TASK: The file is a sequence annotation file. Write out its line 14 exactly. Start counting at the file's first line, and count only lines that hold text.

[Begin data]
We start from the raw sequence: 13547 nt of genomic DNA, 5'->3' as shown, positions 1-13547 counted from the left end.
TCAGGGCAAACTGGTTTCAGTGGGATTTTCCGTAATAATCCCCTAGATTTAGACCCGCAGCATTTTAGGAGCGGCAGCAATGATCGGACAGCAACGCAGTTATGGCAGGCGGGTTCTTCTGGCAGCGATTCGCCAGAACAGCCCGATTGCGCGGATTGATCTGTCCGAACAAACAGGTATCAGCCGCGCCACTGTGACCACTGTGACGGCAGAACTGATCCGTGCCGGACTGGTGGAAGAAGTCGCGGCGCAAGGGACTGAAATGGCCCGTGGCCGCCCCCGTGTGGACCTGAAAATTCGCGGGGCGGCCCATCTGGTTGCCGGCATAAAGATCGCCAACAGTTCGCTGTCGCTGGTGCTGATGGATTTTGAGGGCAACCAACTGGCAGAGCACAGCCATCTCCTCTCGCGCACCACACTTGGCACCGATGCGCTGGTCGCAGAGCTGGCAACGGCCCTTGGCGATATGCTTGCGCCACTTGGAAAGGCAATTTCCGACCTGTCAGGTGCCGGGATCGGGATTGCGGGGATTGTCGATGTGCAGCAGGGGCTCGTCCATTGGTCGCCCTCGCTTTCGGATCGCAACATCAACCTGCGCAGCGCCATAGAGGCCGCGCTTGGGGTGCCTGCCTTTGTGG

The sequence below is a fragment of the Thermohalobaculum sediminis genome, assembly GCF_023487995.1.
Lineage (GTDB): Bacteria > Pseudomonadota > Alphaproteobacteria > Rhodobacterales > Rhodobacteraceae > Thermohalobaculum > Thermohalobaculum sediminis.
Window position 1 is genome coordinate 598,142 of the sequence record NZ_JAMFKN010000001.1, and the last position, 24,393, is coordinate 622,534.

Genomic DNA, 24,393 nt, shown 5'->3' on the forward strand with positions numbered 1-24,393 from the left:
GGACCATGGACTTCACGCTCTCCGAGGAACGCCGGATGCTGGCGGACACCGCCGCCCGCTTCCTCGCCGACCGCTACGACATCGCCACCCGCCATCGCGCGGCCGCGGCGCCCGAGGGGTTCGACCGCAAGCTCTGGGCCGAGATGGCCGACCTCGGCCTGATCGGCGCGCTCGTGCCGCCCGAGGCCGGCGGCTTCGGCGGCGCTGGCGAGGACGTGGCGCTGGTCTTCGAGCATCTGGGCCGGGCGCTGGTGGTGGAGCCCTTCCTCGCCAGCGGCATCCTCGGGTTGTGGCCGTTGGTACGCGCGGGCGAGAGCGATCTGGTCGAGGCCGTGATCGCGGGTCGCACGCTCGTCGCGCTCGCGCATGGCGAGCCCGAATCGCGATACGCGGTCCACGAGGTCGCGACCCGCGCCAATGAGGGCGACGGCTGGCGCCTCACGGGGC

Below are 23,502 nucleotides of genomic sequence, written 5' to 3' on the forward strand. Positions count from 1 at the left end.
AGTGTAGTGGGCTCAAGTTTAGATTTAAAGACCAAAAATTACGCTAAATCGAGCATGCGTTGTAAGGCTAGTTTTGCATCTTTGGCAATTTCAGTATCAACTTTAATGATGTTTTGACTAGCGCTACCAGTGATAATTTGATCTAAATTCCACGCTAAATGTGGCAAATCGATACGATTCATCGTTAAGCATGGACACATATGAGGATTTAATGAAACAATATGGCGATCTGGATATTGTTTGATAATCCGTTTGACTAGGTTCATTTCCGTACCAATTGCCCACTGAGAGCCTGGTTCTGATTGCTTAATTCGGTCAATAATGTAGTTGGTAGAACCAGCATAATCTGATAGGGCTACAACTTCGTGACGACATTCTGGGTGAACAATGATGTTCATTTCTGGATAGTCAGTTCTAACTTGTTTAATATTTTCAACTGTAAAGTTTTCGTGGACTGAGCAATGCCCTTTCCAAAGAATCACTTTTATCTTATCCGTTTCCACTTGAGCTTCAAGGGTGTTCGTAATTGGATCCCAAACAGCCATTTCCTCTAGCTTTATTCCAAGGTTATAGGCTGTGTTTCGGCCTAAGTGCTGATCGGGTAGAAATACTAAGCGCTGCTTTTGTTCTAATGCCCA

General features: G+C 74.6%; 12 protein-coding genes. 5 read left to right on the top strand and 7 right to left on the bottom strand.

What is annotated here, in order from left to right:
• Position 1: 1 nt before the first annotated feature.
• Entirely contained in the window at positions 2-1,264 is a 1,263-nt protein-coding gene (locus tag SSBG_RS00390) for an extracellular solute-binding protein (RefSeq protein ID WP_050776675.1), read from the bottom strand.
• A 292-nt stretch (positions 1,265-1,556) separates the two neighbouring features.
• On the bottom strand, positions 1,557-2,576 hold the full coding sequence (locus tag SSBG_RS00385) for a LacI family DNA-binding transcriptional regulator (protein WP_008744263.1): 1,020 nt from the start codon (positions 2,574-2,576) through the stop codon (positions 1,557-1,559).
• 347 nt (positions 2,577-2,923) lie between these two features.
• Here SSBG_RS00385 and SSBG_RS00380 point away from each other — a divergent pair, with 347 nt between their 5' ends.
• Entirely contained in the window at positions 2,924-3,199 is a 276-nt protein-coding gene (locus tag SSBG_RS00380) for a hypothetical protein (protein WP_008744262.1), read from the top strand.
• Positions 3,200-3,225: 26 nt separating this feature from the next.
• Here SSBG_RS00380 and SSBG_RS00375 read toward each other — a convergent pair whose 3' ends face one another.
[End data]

• A 292-nt stretch (positions 1,265-1,556) separates the two neighbouring features.